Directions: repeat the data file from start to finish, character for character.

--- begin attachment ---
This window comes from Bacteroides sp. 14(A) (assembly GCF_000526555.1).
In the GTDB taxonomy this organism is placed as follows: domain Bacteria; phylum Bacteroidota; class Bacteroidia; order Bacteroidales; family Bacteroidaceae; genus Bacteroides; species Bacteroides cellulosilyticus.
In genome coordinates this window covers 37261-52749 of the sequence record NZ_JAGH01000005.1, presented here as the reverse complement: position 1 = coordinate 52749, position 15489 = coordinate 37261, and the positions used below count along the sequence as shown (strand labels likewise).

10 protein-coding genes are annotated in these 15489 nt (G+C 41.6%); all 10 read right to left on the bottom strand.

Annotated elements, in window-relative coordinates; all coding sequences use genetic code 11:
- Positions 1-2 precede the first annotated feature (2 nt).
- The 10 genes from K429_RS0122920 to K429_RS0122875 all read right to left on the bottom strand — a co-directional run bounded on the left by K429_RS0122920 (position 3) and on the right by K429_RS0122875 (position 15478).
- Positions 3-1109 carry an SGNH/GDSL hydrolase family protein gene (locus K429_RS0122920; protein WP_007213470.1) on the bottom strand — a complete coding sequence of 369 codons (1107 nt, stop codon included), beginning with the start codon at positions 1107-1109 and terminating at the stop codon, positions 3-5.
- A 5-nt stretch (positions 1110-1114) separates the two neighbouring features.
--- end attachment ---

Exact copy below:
This window comes from Bacteroides sp. 14(A) (assembly GCF_000526555.1).
In the GTDB taxonomy this organism is placed as follows: domain Bacteria; phylum Bacteroidota; class Bacteroidia; order Bacteroidales; family Bacteroidaceae; genus Bacteroides; species Bacteroides cellulosilyticus.
In genome coordinates this window covers 37261-52749 of the sequence record NZ_JAGH01000005.1, presented here as the reverse complement: position 1 = coordinate 52749, position 15489 = coordinate 37261, and the positions used below count along the sequence as shown (strand labels likewise).

10 protein-coding genes are annotated in these 15489 nt (G+C 41.6%); all 10 read right to left on the bottom strand.

Annotated elements, in window-relative coordinates; all coding sequences use genetic code 11:
- Positions 1-2 precede the first annotated feature (2 nt).
- The 10 genes from K429_RS0122920 to K429_RS0122875 all read right to left on the bottom strand — a co-directional run bounded on the left by K429_RS0122920 (position 3) and on the right by K429_RS0122875 (position 15478).
- Positions 3-1109 carry an SGNH/GDSL hydrolase family protein gene (locus K429_RS0122920; protein WP_007213470.1) on the bottom strand — a complete coding sequence of 369 codons (1107 nt, stop codon included), beginning with the start codon at positions 1107-1109 and terminating at the stop codon, positions 3-5.
- A 5-nt stretch (positions 1110-1114) separates the two neighbouring features.